In Hegel, absolute idealism is conceived as concrete thought going beyond the old conceptual oppositions. It is supposed to present the only solution to the problem posed by the fact that reality itself, contrary to what Kant believed, is ultimately knowable and comprehensible, and always is as a whole. While the solution to the problem of knowledge of the real had hitherto only been envisaged on the basis of a theory of knowledge, it is announced with Hegel as a metaphysical truth consisting in the identification of being (or reality) and thought. In fact, for an understanding of reality to be possible, the real must be able to submit to an explanatory principle, and must in this sense be identical to thought. Moreover, the necessarily logical character of the world, entirely subject to the formal rules of thought, can only be explained by the fact that it shares with the latter the same ideal (or intellectual) nature. This is why, for Hegel, “true philosophy” is possible only insofar as it presupposes that being is the same thing as thought, and it is in this sense that we must understand his famous sentence: “all true philosophy is an idealism”.

Hegel’s Absolute Idealism claims to contain the demonstration of the unity of being and thought using a new philosophical method called “speculative”, which demands new concepts and rules of logic including contradiction and movement. According to Hegel, “Reason”, the principle of all things, essentially consists of a contradictory and totalizing dynamic, a general historical and dialectical process which produces new and ever more complex forms of being and of consciousness. This dynamic is both that of “Spirit” and that of “Nature”. It engenders all the effective diversity of the world and forms the “Concept” by which we think of it and grasp it in meaning. It unfolds through a story described as an orderly process of self-revelation of the Spirit which must lead to an absolute self-awareness, and to the perfect identity of thought with the whole being.

“Absolute Monism” in Britain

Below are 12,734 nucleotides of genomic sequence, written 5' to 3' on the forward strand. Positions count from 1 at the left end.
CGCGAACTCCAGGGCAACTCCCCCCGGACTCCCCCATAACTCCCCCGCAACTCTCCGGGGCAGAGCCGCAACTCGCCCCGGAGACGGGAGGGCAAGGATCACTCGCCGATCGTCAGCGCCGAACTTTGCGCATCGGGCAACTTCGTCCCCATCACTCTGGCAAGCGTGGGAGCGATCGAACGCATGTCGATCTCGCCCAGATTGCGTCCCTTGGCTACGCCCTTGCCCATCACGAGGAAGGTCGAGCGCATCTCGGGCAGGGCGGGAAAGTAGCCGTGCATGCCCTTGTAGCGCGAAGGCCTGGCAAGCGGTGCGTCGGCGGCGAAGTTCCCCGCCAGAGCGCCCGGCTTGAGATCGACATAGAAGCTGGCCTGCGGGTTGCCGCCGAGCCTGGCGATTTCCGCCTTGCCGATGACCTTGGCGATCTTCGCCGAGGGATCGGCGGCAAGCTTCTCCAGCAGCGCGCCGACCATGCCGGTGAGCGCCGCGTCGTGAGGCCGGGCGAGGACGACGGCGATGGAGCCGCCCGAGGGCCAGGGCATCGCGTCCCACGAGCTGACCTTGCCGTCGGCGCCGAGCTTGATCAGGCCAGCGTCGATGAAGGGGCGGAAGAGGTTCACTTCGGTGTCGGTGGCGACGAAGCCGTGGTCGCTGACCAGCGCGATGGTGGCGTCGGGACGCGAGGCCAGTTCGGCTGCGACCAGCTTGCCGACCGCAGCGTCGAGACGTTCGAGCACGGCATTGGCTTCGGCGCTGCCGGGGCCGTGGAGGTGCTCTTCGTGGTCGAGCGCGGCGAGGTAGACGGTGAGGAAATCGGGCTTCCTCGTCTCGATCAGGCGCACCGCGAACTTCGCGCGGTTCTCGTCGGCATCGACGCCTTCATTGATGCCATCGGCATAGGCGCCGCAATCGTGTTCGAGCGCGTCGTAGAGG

In the British academic context, in particular English, “absolute monism” designates a current of “British idealism” generally claiming a form of “neo-Hegelianism”, although the dialectical method of Hegel is neglected there, even disputed. This philosophical current developed during the second half of the 19th century. British idealism as a whole reached its peak at the beginning of the 20th century and then entered a period of decline, until its almost total disappearance in the 1940s in favor of analytical philosophy. It is the monistic tendency of British idealism that will be most severely criticized by the precursors of analytic philosophy, Bertrand Russell and G. E. Moore in the lead.

Bernard Bosanquet(Bernard Bosanquet is the originator of the “coherentist” conception of truth, which he identifies with experience understood in its entirety.)

The main figure of the first generations of British idealists is F. H. Bradley. He reasons in Appearance and Reality from the principle of non-contradiction: what is contradictory cannot be. Bradley then reveals the contradictions contained in our ordinary conception of reality, when we believe that reality is composed of objects independent of each other and independent of our experience of them. For him, pluralism and realism, philosophical extensions of this ordinary conception, have contradictory consequences and must be rejected in favor of the idea that “reality is one” and that it is both “thought” and ” experience”. As soon as the mind is conceived as the process by which the “Absolute” is accomplished, the subjective and the objective are no longer separated by representations but become the differentiations of an overall unity. Bradley supports in this sense a “monism” and an “absolute idealism”, claimed as such by him, although his doctrine does not fit directly into the tradition of Hegelianism.

Bradley’s idealism, as well as that of other British monist idealists, must be clearly distinguished from the subjective idealism of a Berkeley or a Fichte. Indeed, in its idealistic sense, monism has the consequence that experience is not a representation for a subject that would be thought of as an entity outside of this same experience; there would then be no more “monism.” One of the two terms of the subject-object relation must therefore disappear, and Bradley clearly states that one “must abandon the idea of ​​a self which would be of itself or which could be real”. Like Bradley, absolute monists reject all pluralisms and all dualisms, seeking to demonstrate that there cannot be absolute ontological divisions, such as those established between mind and nature, between the thinking subject and the thought object, between oneself and others.

Absolute monism is supported for the first time explicitly by Bernard Bosanquet, who also seems to be the first to have identified, from its first publication in 1883, the truth with experience in its entirety (as a system), identification that he will resume under the saying “the truth is all”41. Bosanquet is thus at the origin of the theory of truth-coherence, implicit in Bradley, and of which a slightly different version will be defended by Harold Joachim36 in 1906 in The Nature of Truth. From the turn of the 20th century, absolute monism was the subject of much criticism from a third generation of British idealists. Some of them, such as J. M. E. McTaggart, reject its “monistic” conclusions, adopting instead a “pluralistic” and “personalistic” (or individualistic) approach to reality.

(Includes texts from Wikipedia translated and adapted by Nicolae Sfetcu)